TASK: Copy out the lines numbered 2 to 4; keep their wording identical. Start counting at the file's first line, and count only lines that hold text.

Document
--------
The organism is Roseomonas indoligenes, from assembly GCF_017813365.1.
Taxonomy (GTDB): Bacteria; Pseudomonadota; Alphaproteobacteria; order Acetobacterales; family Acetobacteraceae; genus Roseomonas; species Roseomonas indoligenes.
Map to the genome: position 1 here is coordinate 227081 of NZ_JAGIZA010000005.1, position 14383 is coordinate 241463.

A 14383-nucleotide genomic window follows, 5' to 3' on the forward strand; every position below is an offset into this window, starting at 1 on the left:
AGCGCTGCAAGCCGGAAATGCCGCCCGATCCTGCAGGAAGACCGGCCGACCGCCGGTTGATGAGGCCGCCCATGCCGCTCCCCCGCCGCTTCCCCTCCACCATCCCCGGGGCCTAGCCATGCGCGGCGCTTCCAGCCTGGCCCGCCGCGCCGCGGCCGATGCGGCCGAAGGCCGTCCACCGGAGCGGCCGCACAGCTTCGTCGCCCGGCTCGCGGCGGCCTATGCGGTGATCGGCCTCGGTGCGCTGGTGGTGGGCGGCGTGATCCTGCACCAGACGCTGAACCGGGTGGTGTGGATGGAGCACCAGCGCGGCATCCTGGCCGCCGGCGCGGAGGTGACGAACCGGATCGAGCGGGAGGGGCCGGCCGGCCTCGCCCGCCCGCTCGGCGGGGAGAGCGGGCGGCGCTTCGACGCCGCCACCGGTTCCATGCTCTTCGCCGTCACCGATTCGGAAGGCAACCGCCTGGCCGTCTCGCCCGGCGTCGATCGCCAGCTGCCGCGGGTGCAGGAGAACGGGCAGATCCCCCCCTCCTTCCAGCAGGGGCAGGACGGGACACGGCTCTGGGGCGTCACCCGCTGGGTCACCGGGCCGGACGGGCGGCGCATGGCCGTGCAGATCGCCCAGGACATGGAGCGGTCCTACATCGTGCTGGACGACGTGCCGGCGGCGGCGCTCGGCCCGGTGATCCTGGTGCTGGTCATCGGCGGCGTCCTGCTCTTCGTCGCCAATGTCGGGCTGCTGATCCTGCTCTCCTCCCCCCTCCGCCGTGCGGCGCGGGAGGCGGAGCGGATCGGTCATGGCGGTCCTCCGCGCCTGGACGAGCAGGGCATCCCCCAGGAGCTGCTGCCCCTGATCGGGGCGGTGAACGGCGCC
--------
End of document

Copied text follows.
Taxonomy (GTDB): Bacteria; Pseudomonadota; Alphaproteobacteria; order Acetobacterales; family Acetobacteraceae; genus Roseomonas; species Roseomonas indoligenes.
Map to the genome: position 1 here is coordinate 227081 of NZ_JAGIZA010000005.1, position 14383 is coordinate 241463.

A 14383-nucleotide genomic window follows, 5' to 3' on the forward strand; every position below is an offset into this window, starting at 1 on the left: